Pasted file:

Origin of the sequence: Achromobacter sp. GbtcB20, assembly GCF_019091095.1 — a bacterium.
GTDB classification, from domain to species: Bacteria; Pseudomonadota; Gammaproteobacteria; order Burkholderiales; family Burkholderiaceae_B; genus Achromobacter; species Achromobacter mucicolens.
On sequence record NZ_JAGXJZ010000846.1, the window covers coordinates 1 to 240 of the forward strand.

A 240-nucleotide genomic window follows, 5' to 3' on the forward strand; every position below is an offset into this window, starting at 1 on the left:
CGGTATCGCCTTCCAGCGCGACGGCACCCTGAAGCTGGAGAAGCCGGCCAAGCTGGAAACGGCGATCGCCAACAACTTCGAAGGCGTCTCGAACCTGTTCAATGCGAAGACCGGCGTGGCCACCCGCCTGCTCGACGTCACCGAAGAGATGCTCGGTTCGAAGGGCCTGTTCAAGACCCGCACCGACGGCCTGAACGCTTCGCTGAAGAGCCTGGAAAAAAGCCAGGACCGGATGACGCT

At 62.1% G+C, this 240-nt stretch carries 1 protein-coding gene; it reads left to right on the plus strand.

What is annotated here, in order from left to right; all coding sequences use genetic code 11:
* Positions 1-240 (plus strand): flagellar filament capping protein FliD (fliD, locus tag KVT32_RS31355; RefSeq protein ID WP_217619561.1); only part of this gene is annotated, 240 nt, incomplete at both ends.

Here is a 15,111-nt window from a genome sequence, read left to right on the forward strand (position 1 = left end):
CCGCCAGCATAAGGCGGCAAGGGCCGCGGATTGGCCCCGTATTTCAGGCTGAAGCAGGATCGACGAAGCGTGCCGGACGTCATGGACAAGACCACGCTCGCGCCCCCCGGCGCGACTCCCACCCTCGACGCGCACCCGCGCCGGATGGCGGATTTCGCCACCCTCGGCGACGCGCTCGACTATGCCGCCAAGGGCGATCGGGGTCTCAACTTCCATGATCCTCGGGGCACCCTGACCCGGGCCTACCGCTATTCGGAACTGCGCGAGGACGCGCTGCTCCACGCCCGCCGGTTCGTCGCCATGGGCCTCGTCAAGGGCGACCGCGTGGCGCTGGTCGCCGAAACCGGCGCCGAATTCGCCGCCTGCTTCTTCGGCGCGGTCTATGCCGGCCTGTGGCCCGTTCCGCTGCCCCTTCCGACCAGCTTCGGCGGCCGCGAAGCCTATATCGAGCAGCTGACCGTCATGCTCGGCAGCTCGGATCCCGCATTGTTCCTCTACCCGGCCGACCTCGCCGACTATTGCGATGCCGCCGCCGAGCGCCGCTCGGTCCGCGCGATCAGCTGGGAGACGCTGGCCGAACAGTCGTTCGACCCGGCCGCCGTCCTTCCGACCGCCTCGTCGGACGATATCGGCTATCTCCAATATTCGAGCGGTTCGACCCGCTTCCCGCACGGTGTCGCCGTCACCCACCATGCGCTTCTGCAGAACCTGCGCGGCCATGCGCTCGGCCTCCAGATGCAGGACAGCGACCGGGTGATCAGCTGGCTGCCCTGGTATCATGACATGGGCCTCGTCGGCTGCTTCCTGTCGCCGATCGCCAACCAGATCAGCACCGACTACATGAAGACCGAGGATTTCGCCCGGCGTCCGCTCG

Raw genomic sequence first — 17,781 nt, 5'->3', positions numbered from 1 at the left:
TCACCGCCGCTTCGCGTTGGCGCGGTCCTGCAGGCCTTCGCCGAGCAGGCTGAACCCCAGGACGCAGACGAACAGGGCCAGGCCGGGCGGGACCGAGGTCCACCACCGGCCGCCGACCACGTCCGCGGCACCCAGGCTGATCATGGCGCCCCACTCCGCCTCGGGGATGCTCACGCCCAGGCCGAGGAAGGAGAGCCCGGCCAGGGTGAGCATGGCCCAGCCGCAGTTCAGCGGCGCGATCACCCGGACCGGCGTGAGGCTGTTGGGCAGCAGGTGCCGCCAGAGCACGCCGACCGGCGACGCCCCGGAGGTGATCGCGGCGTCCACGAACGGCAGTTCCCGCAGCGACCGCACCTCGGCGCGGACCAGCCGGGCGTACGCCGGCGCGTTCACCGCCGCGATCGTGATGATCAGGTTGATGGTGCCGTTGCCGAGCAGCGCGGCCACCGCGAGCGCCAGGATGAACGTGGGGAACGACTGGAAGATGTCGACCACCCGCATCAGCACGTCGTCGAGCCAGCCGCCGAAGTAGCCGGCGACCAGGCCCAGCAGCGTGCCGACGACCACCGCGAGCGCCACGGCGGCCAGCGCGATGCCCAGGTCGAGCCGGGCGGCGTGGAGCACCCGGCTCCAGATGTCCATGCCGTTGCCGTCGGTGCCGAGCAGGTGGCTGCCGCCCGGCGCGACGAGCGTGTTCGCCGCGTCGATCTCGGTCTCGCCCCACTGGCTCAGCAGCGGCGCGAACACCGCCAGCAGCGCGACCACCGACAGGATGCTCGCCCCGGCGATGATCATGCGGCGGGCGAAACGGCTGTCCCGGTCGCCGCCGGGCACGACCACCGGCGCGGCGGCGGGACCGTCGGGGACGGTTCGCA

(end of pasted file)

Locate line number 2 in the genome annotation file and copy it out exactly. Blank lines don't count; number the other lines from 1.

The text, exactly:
GTDB classification, from domain to species: Bacteria; Pseudomonadota; Gammaproteobacteria; order Burkholderiales; family Burkholderiaceae_B; genus Achromobacter; species Achromobacter mucicolens.